Our Opportunity

In spite of the poor global economic climate of the past several years, Hyde Park has managed to attract an unusual amount of interest from both developers and retailers. The Harper Court redevelopment project is well underway, and Village Center is looking to break ground later this year. A Marriott Hotel would have been constructed at the Doctor’s Hospital site on Stony Island but for a controversial referendum. Hyde Park residents are looking forward this year to the opening of a cinema and a flagship fashion boutique. Whole Foods looms not far on the horizon. With much of the country in dire financial straits, Hyde Park appears to be a rare source of opportunity.

This opportunity, however, will not last forever, so we need to do as much as we can to take advantage of it. The Harper Court and Village Center projects are a good start, but I would like to push into the public consciousness the idea that we could be doing more—much more—to build a lively, economical, people-oriented neighborhood that can serve as a model for the rest of the South Side and more generally for stagnating cities everywhere.

My proposal is to redevelop the Midway Plaisance into a dense small streets village. Currently, the Midway serves mainly as a conduit for traffic and as a barrier between Hyde Park and our neighbors in Woodlawn. It is an unnecessary “green space” for a neighborhood sandwiched between two of Chicago’s largest parks. And it lies right on a passenger railway. In short, the Midway is the perfect space to turn into the opposite of what it currently is, a place for people to live, work, study, shop, and interact.

Such places have existed for a long time: they are the traditional cities, built with streets barely wide enough for automobiles to pass through, streets meant for the activities of people rather than the moving and storage of vehicles. This idea seems very exotic to most Americans, even quaintly archaic. But traditional cities have many virtues. They are social, healthy, affordable, and environmentally friendly. They are pleasant to live in, and easy to enter and leave (if provided with a conveniently located train line or two). They provide a lifestyle that many people desire, but few have access to, because we as a society made a decision a long time ago to embrace heroic materialism for our cities and comfortable isolation for our suburbs. We built a civilization tailored to a race of automobiles, not human beings. But the global economic downturn has led many to rethink the foundations of our society. It is now time to rethink our cities.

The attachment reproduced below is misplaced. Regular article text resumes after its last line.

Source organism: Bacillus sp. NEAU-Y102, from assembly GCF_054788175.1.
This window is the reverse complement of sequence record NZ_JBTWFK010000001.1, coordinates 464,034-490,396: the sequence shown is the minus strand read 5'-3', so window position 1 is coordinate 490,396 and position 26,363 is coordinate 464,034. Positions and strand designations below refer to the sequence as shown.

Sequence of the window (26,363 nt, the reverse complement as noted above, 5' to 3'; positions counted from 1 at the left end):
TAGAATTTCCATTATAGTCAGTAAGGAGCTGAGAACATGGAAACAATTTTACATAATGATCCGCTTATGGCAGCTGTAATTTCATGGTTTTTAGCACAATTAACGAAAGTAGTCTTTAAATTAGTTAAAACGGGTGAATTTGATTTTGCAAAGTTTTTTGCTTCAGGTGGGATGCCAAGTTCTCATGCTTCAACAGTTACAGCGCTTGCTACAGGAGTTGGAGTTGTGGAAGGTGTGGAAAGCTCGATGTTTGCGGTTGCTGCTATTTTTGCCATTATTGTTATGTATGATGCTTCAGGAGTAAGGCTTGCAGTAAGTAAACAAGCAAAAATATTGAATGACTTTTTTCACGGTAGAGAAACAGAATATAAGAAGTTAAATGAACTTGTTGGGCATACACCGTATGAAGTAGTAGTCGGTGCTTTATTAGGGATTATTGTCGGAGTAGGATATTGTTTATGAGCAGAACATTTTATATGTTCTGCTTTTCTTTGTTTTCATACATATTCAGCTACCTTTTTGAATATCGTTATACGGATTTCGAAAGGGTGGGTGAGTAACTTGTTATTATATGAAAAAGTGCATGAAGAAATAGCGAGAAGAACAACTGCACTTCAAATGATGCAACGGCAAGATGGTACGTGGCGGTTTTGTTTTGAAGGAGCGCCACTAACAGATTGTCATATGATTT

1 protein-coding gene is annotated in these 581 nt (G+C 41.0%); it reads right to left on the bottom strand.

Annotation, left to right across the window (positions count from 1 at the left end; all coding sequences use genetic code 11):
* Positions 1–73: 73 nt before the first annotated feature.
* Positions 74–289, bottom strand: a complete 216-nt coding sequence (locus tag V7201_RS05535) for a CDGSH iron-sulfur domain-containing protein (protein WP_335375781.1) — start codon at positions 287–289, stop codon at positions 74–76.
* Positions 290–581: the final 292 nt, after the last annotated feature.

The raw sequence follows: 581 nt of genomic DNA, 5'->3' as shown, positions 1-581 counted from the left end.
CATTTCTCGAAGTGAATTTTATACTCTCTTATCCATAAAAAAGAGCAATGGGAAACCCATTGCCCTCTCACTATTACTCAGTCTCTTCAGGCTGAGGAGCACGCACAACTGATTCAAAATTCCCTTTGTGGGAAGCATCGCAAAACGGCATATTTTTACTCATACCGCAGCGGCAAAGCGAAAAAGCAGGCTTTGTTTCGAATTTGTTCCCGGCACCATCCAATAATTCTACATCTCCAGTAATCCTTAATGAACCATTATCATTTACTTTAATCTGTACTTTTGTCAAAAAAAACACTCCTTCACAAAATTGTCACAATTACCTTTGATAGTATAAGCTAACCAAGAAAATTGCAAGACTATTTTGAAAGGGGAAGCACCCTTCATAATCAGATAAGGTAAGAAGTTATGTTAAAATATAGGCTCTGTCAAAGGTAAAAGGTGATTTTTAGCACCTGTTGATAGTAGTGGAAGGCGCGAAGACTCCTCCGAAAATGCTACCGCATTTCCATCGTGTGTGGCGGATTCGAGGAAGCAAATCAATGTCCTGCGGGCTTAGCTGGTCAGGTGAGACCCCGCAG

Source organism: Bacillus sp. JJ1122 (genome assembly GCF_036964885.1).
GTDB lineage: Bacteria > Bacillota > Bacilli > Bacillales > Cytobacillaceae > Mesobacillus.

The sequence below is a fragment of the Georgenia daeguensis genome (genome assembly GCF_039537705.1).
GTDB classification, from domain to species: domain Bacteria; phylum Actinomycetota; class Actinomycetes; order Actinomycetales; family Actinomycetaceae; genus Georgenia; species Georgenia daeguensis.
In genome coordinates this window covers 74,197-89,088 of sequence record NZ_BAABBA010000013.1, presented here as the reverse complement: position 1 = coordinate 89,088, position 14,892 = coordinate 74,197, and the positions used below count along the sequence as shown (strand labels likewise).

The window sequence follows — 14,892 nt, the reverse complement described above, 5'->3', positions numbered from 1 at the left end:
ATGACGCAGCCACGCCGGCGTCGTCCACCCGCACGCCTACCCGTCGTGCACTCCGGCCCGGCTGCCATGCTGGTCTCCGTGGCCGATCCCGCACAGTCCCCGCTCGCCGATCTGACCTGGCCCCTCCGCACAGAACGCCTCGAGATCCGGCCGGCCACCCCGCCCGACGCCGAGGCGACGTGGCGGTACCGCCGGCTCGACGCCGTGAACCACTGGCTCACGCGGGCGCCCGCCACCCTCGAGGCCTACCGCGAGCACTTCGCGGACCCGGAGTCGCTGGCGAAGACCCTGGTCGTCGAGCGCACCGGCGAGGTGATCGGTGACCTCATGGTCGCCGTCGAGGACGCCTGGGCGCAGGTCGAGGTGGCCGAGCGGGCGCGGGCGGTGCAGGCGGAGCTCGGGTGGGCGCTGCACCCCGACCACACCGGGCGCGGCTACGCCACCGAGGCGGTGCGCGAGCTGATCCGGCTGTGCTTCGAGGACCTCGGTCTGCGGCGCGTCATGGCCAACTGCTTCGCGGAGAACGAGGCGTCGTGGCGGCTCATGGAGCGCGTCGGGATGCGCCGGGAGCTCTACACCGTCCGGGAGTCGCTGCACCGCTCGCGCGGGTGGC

In forthcoming posts, I will attempt to delve deeper into the virtues of small streets development and discuss some of the roadblocks that currently exist to making such places a reality. I will also discuss my own ideas for the development of a small streets village on the Midway. I am not terribly optimistic that my plan or anything like it will be put into place on the Midway, but I hope to generate public awareness and discussion of modern urban planning issues. And if enough of Hyde Park catches small streets fever as I have, who knows what can happen?

We have the opportunity to make the Midway bloom, not with flowers, but with people.


About Evan Jenkins

I am an algorithmic trader and occasional writer living in Hyde Park, Chicago. I recently received my PhD in mathematics from the University of Chicago.
This entry was posted in Hyde Park, Midway Plaisance, Midway Village, Small Streets. Bookmark the permalink.

9 Responses to Our Opportunity

  1. Rachel says:

    I like the greater idea of creating a small street village, but I’m not convinced that the Midway is the best place for that. Surely a green space has its own intrinsic value? (And could possibly be better utilized by the surrounding community.)

    • Evan Jenkins says:

      Thanks for commenting, Rachel!

      I plan to discuss the green space issue much more in the future, but let me summarize my thoughts on green space in general, and the Midway specifically. Green space is good to the extent that it’s used by people: Central Park is a huge chunk of green plopped right into the middle of a busy city, but no one would argue that it’s not put to good use. But I do have a problem with green space that is underused or simply not used by people. Such spaces are ostensibly used for beautification, but in reality, their main effect is to increase distances between destinations, which leads to less people walking and more people driving (which in turn leads to more demand for roads and parking lots, and more concomitant green space buffers that make these miserable spaces slightly less miserable). A small streets village should need no beautification because it should itself be beautiful, and moreover, since the streets are in fact small, not much greenery is required in order to make a small streets village look green! See this nice blog post for some relevant pictures (as well as a discussion that probably includes all the points I’ve made here).